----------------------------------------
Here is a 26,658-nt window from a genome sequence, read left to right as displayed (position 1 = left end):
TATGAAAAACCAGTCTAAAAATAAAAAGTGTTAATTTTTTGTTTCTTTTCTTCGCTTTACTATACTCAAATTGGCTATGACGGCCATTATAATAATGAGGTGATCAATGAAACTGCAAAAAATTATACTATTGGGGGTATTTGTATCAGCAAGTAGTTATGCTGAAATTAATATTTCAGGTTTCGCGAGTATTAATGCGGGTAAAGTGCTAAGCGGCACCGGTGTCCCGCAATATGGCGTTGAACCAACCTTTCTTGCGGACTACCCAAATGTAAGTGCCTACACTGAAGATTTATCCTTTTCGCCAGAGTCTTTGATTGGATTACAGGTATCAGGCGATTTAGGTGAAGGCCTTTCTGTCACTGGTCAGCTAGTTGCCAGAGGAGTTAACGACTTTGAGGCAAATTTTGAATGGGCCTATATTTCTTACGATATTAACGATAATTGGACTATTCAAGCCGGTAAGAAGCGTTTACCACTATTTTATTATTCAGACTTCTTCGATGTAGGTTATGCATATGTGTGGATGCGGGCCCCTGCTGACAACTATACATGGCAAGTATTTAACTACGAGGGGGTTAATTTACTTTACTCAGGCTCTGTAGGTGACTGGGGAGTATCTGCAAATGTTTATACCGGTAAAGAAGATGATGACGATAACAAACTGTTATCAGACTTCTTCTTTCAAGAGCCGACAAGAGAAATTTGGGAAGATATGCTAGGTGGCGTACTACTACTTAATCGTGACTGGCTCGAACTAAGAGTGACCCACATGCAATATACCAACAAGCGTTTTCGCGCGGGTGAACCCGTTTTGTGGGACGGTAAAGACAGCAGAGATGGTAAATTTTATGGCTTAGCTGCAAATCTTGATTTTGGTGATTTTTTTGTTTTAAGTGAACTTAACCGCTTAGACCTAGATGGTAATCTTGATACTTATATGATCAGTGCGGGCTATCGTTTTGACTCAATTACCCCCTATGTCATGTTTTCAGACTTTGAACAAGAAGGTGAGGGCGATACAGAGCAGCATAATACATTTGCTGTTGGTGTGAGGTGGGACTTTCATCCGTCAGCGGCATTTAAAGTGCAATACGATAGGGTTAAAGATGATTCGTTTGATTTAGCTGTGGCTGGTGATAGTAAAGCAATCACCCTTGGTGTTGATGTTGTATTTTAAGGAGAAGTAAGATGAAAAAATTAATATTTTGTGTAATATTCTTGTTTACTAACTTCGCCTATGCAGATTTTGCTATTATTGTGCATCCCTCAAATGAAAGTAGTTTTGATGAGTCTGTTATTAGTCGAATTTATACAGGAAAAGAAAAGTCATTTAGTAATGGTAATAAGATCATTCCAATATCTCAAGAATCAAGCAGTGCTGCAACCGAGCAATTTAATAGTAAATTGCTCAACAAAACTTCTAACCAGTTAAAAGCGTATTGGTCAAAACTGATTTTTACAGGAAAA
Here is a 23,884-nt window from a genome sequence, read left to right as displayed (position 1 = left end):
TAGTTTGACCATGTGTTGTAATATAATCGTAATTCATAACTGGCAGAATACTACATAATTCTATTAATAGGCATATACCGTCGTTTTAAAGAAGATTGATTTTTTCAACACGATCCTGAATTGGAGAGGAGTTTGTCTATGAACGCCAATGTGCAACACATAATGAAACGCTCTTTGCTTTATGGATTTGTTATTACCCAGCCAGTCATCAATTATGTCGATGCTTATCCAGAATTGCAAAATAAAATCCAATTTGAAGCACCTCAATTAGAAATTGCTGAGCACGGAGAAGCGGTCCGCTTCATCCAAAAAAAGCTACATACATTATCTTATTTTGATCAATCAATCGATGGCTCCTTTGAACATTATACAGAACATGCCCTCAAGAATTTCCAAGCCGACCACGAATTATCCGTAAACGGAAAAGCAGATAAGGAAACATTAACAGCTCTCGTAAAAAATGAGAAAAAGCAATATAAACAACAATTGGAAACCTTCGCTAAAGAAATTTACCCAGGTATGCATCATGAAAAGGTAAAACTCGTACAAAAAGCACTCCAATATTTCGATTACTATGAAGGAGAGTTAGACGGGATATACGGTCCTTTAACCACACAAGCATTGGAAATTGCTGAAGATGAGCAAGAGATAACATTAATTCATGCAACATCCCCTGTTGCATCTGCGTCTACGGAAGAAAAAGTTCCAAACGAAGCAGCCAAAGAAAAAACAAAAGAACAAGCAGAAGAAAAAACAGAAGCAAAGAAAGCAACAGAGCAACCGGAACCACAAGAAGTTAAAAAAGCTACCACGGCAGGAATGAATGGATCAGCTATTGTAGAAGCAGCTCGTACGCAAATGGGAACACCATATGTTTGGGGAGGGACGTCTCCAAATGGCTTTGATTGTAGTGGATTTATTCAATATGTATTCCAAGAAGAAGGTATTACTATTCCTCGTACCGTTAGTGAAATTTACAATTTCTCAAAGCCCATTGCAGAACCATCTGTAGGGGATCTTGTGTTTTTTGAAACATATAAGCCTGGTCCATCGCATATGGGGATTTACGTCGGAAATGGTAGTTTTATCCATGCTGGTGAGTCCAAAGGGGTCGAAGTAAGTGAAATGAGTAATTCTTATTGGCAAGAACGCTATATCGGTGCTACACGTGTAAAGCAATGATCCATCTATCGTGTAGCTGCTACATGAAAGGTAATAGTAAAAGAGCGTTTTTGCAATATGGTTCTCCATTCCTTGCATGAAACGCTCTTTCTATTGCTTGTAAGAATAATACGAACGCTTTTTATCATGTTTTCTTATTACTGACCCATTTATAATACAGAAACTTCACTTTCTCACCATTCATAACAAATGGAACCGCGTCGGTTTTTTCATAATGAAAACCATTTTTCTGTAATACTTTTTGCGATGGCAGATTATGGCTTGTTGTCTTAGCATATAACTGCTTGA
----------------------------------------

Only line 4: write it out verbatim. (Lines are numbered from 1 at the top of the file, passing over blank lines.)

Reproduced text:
TAGTTTGACCATGTGTTGTAATATAATCGTAATTCATAACTGGCAGAATACTACATAATTCTATTAATAGGCATATACCGTCGTTTTAAAGAAGATTGATTTTTTCAACACGATCCTGAATTGGAGAGGAGTTTGTCTATGAACGCCAATGTGCAACACATAATGAAACGCTCTTTGCTTTATGGATTTGTTATTACCCAGCCAGTCATCAATTATGTCGATGCTTATCCAGAATTGCAAAATAAAATCCAATTTGAAGCACCTCAATTAGAAATTGCTGAGCACGGAGAAGCGGTCCGCTTCATCCAAAAAAAGCTACATACATTATCTTATTTTGATCAATCAATCGATGGCTCCTTTGAACATTATACAGAACATGCCCTCAAGAATTTCCAAGCCGACCACGAATTATCCGTAAACGGAAAAGCAGATAAGGAAACATTAACAGCTCTCGTAAAAAATGAGAAAAAGCAATATAAACAACAATTGGAAACCTTCGCTAAAGAAATTTACCCAGGTATGCATCATGAAAAGGTAAAACTCGTACAAAAAGCACTCCAATATTTCGATTACTATGAAGGAGAGTTAGACGGGATATACGGTCCTTTAACCACACAAGCATTGGAAATTGCTGAAGATGAGCAAGAGATAACATTAATTCATGCAACATCCCCTGTTGCATCTGCGTCTACGGAAGAAAAAGTTCCAAACGAAGCAGCCAAAGAAAAAACAAAAGAACAAGCAGAAGAAAAAACAGAAGCAAAGAAAGCAACAGAGCAACCGGAACCACAAGAAGTTAAAAAAGCTACCACGGCAGGAATGAATGGATCAGCTATTGTAGAAGCAGCTCGTACGCAAATGGGAACACCATATGTTTGGGGAGGGACGTCTCCAAATGGCTTTGATTGTAGTGGATTTATTCAATATGTATTCCAAGAAGAAGGTATTACTATTCCTCGTACCGTTAGTGAAATTTACAATTTCTCAAAGCCCATTGCAGAACCATCTGTAGGGGATCTTGTGTTTTTTGAAACATATAAGCCTGGTCCATCGCATATGGGGATTTACGTCGGAAATGGTAGTTTTATCCATGCTGGTGAGTCCAAAGGGGTCGAAGTAAGTGAAATGAGTAATTCTTATTGGCAAGAACGCTATATCGGTGCTACACGTGTAAAGCAATGATCCATCTATCGTGTAGCTGCTACATGAAAGGTAATAGTAAAAGAGCGTTTTTGCAATATGGTTCTCCATTCCTTGCATGAAACGCTCTTTCTATTGCTTGTAAGAATAATACGAACGCTTTTTATCATGTTTTCTTATTACTGACCCATTTATAATACAGAAACTTCACTTTCTCACCATTCATAACAAATGGAACCGCGTCGGTTTTTTCATAATGAAAACCATTTTTCTGTAATACTTTTTGCGATGGCAGATTATGGCTTGTTGTCTTAGCATATAACTGCTTGA